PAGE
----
JASON GORE: Well, this is actually not the first time I've led the Open. I was one of the first grouped out in '98 and holed a wedge on the 1st hole at Olympic and I was the first guy to make birdie at a U.S. Open, so this is old hat for me (laughter).

I hit it through the fairway into the crap and then hooked it into the bush, had to take an unplayable, then holed like a 60 yard wedge.

Q. When you say you get the sense that people don't know or believe you belong here but you do, where does that come from and what does that instill in you?

JASON GORE: I don't know if they don't think I belong, but I played on the Nationwide Tour. The Nationwide Tour, I don't think anybody really knows, but it's not that they're a second class player, it's just that there's not enough room on the PGA TOUR for as many good players as there are.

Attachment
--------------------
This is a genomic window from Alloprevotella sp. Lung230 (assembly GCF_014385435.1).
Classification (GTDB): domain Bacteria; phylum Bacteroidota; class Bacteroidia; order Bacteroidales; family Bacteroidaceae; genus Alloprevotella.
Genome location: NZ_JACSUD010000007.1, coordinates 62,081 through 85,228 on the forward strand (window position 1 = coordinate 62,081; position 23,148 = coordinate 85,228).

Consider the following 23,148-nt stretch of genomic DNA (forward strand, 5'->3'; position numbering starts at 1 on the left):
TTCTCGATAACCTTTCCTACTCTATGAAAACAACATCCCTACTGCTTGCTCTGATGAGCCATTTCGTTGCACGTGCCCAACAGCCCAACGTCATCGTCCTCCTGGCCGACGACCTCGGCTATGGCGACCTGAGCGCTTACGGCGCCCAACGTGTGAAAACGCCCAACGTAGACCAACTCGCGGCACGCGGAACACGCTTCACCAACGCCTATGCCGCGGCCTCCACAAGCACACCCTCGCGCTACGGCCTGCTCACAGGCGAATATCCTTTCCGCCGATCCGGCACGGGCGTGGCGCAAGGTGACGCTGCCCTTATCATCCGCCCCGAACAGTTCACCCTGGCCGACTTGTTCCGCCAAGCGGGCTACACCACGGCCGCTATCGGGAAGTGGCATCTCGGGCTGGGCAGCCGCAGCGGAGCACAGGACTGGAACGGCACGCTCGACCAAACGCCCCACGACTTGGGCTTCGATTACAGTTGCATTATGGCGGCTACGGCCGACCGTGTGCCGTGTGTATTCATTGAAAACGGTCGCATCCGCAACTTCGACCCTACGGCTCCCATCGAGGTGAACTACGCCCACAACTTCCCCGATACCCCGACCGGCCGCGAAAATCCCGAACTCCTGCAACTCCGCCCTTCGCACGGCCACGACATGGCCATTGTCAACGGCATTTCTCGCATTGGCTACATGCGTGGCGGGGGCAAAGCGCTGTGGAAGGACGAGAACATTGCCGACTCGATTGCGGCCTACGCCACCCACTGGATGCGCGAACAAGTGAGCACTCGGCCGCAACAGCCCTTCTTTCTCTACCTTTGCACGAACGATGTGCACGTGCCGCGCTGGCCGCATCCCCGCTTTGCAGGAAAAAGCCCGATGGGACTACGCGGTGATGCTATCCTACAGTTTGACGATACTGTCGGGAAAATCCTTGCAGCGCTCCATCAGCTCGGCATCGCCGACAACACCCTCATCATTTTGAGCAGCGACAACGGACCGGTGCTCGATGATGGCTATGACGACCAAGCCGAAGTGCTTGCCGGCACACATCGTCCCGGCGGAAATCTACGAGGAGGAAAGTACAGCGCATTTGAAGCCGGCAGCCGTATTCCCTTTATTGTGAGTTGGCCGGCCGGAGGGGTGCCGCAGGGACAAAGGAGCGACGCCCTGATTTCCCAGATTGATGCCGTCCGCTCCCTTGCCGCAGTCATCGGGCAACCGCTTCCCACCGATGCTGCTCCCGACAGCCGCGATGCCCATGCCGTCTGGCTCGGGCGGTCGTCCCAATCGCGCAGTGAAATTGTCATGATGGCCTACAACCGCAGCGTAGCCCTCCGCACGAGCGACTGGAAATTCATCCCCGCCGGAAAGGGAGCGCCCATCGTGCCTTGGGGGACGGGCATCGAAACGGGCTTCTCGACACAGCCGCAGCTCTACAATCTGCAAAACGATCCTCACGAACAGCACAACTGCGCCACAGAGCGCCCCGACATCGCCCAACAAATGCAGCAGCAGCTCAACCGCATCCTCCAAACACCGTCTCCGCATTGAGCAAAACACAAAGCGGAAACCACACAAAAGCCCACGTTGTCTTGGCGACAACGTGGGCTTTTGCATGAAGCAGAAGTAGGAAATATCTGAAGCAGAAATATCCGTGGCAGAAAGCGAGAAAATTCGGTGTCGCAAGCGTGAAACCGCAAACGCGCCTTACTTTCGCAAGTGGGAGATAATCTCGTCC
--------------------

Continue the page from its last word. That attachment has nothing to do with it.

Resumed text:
You know, it's a great place, and don't get me wrong, I don't want to be there next week (laughter), but really your golf courses do your talking. That's really all there is. I haven't played well enough to keep my card. I've become a stronger person for that, and maybe that's all just starting to pan out. I felt like something good is going to happen, but you just never know when. It's been a lot of fun.

Q. So what do these two days mean to you?

JASON GORE: It means I get to go out and play Saturday and Sunday. That's really what it is. It means I get to spend two days playing a great golf course, two more days. That's really what I'm trying to think. It's like going out and playing Pebble Beach for me; if I make the cut at AT & T it means I get to play one more day on a great golf course. This is a great venue, and I get to enjoy two more days at the U.S. Open.

Q. You have a young family with you?

JASON GORE: Very young. I have my wife here; we've been married since May of 2003. And we have an eight month old son Jackson who's got two ear infections, so it should be quite interesting at night, and my mom is here from Pittsburgh. So yeah, I've got some immediate family here, and it's nice, just try to keep it quiet and simple.

Q. (Inaudible).

JASON GORE: We're just not going to try to do anything different. It's halfway over, and halfway is not very far. We'll just take it one at a time, just try and get some good sleep and hang out.

End of FastScripts.